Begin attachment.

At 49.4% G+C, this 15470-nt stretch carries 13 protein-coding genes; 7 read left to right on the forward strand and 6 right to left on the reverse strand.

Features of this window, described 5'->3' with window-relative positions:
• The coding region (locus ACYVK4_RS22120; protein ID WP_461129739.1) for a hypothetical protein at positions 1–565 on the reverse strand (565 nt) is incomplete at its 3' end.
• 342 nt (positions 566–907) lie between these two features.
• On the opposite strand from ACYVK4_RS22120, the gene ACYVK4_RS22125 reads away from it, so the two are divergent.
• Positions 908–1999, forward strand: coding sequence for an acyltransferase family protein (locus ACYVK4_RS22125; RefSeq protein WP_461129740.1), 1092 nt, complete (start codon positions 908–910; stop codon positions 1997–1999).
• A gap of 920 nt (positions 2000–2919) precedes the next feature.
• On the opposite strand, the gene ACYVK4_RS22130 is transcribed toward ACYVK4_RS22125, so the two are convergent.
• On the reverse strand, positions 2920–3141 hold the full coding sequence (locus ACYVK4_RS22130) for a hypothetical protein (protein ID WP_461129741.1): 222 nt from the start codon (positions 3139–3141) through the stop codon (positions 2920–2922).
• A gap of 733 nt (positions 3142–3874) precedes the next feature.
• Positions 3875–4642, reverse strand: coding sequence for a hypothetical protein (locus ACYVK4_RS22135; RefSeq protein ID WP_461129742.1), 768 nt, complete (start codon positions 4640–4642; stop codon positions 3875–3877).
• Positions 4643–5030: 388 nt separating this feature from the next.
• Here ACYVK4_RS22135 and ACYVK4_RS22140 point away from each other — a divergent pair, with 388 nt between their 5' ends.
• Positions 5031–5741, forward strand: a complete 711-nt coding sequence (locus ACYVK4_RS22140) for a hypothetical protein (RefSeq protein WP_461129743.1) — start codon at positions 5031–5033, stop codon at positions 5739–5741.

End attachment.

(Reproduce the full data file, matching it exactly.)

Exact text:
At 49.4% G+C, this 15470-nt stretch carries 13 protein-coding genes; 7 read left to right on the forward strand and 6 right to left on the reverse strand.

Features of this window, described 5'->3' with window-relative positions:
• The coding region (locus ACYVK4_RS22120; protein ID WP_461129739.1) for a hypothetical protein at positions 1–565 on the reverse strand (565 nt) is incomplete at its 3' end.
• 342 nt (positions 566–907) lie between these two features.
• On the opposite strand from ACYVK4_RS22120, the gene ACYVK4_RS22125 reads away from it, so the two are divergent.
• Positions 908–1999, forward strand: coding sequence for an acyltransferase family protein (locus ACYVK4_RS22125; RefSeq protein WP_461129740.1), 1092 nt, complete (start codon positions 908–910; stop codon positions 1997–1999).
• A gap of 920 nt (positions 2000–2919) precedes the next feature.
• On the opposite strand, the gene ACYVK4_RS22130 is transcribed toward ACYVK4_RS22125, so the two are convergent.
• On the reverse strand, positions 2920–3141 hold the full coding sequence (locus ACYVK4_RS22130) for a hypothetical protein (protein ID WP_461129741.1): 222 nt from the start codon (positions 3139–3141) through the stop codon (positions 2920–2922).
• A gap of 733 nt (positions 3142–3874) precedes the next feature.
• Positions 3875–4642, reverse strand: coding sequence for a hypothetical protein (locus ACYVK4_RS22135; RefSeq protein ID WP_461129742.1), 768 nt, complete (start codon positions 4640–4642; stop codon positions 3875–3877).
• Positions 4643–5030: 388 nt separating this feature from the next.
• Here ACYVK4_RS22135 and ACYVK4_RS22140 point away from each other — a divergent pair, with 388 nt between their 5' ends.
• Positions 5031–5741, forward strand: a complete 711-nt coding sequence (locus ACYVK4_RS22140) for a hypothetical protein (RefSeq protein WP_461129743.1) — start codon at positions 5031–5033, stop codon at positions 5739–5741.